Squirmy

If you’re squeamish, don’t read this and certainly don’t watch the video…

When we first got chickens five years ago, the aim was to convert slugs and weeds into eggs. Of course, for a chicken to make an egg it needs calcium, protein, water and various minerals and the easiest way to provide all these things is to feed your hens commercial layer pellets. Because our hens free-range and have access to a variety of habitats, they forage quite a bit of their own food, but they still need some supplementary feeding. In a small garden there is a limit to the amount of chicken feed you can grow, so this is a compromise that we have had to accept. We give them any slugs and snails we come across when we are working in parts of the garden they do not have access to and I give them weeds that I have removed – docks from the fruit cage are a particular favourite at the moment. But, even so, they get through more organic layer pellets than I would like. Indeed, since they have done such a good job of reducing the mollusc population, they are getting less food from this source.

The new livestock arrives

The new livestock arrives

A couple of winters back we had very cold weather (for here) and  boosted the hen’s diet with mealworms, which you can buy live or dried and which are sold as wild bird food. The hens LOVE these, but they are rather expensive. I, therefore, decided that the time had come to try to produce my own. Mealworms are the larvae of flour beetles and can be raised on bran or oats (no need for rotting corpses as you need for maggots) so they seem like a good source of protein to produce for use as chicken feed when space is limited. I’m not particularly bothered by insect larvae, so over the weekend I bit the bullet and ordered a mealworm starter pack, so that I can grow my own!

What you receive is three tubs of live mealworms, a bag of mixed bran and calcium and a set of instructions. To be honest, I think the instructions are little lacking, but hey that’s why we have the internet! So, I sprinkled a good covering of bran into a plastic tub and added the larvae, before giving them some yummy chard leaves, which they ignored:

Fresh greens?

Fresh greens?

A bit of reading around revealed that they like something a bit more chunky to get their mandibles into, so later I added some satsuma pieces. The fresh food provides them with their only source of water, so it’s important to make sure they have it. Apparently they will pupate in t”a few weeks” at which point I will need to transfer them into another container without bran before moving the adults into a third container when they’ve emerged. At this point they will mate, lay eggs and die and I will them wait for more mealworms to hatch. In theory I will get increasing numbers and thus food for hens. Our local mill has an excess or bran, so that’s not a problem as regards feeding and I can give then vegetable peelings/waste as their water source. So, I’m hoping that this is a pretty sustainable, environmentally sound method of producing some chicken feed. It won’t replace the layer pellets, but it will reduce the need for them a bit.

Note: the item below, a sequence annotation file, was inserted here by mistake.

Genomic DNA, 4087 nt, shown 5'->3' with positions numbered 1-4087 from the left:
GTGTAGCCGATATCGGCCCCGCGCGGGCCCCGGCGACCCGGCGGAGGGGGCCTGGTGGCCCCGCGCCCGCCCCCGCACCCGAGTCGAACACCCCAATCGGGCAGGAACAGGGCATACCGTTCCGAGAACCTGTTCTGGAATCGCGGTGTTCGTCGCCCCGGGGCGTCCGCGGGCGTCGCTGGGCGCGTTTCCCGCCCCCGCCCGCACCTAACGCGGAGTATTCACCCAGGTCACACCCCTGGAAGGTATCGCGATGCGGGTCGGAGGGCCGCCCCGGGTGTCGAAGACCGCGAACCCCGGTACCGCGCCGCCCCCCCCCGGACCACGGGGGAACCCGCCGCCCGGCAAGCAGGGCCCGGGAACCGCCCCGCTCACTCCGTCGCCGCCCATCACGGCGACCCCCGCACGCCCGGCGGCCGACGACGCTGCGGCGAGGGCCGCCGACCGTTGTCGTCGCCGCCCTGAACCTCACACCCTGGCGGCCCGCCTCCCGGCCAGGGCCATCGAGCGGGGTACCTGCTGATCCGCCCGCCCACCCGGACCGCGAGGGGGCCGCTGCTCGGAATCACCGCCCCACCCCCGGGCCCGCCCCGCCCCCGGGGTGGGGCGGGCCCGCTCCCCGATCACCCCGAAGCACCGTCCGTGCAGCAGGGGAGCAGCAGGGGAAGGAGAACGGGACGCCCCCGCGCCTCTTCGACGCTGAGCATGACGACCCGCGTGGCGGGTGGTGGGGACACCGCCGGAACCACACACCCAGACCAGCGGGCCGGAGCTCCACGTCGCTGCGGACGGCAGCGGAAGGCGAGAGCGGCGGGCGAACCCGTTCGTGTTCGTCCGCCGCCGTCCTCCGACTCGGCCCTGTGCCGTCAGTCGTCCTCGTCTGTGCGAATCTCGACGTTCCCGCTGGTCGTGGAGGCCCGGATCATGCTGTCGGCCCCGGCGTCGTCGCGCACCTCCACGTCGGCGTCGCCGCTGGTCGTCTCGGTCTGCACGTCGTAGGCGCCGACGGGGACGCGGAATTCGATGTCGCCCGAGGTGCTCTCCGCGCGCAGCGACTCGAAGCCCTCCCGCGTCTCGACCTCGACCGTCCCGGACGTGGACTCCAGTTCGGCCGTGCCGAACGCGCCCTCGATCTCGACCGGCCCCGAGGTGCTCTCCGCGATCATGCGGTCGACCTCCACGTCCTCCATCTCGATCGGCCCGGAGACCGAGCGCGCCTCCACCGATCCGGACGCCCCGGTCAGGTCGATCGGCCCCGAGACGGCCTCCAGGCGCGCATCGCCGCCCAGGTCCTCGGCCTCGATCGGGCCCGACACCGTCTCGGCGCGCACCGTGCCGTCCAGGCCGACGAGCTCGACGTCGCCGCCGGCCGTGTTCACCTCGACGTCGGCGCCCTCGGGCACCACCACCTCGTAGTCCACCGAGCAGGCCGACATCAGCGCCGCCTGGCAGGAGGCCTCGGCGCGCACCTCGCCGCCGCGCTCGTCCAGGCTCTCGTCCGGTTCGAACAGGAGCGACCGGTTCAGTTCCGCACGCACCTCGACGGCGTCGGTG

And now, just to make you squirm, a slightly wobbly video of them when I first put them in the bran:

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20 Comments

  1. Look at you! You worm-farmer you. 🙂

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  2. Ewwwww! But also, super interesting.

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  3. You can even send Mr SoH out fishing now with home grown bait.
    xxx Massive Hugs xxx

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  4. I wonder what they taste like? Mmm…wriggly…

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  5. Mealworms are supposed to be very nutritious and have been mooted as a possible human food source for the future (apparently the next generation will be eating insects for reliable, sustainable protein…). Certainly when I was involved in bird rescue work mealworms proved irresistible to my feathered chargers, though I never tried them myself. Perhaps chocolate-dipped?

    *grin*

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  6. I wish I’d found out about this when we kept chickens, Jan – but then, as we lived on farmland, they always had a good source of worms and insects, and the occasional dead mouse if either the cat caught one – and we managed to get it from her – or if we needed to lay traps indoors 🙂

    I must admit, it never put me off eating the eggs, no matter what I saw them eating! Lol

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  7. You could always bypass the hens entirely and throw a handful into the stirfry! I hope you’re going to post images of the girls fighting over a worm; nothing to beat a tug of war for entertainment value!

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  8. Wriggly little buggers aren’t they? Great idea and your hens will love them 🙂

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    • It’s going to be interesting to see how much the population bulks up and whether we can produce a significant number to feed to the hens.

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      • I applaud your efforts but my fat guzzling hens are completely free range and are working their way through a HUGE pile of horse manure and oak leaves that we assembled recently. When I say “assembled” the hens are doing their level best to disassemble it now 😉

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  9. just got to this now. They don’t say much, do they?!

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  1. Raising mealworms for chickens | The Snail of Happiness

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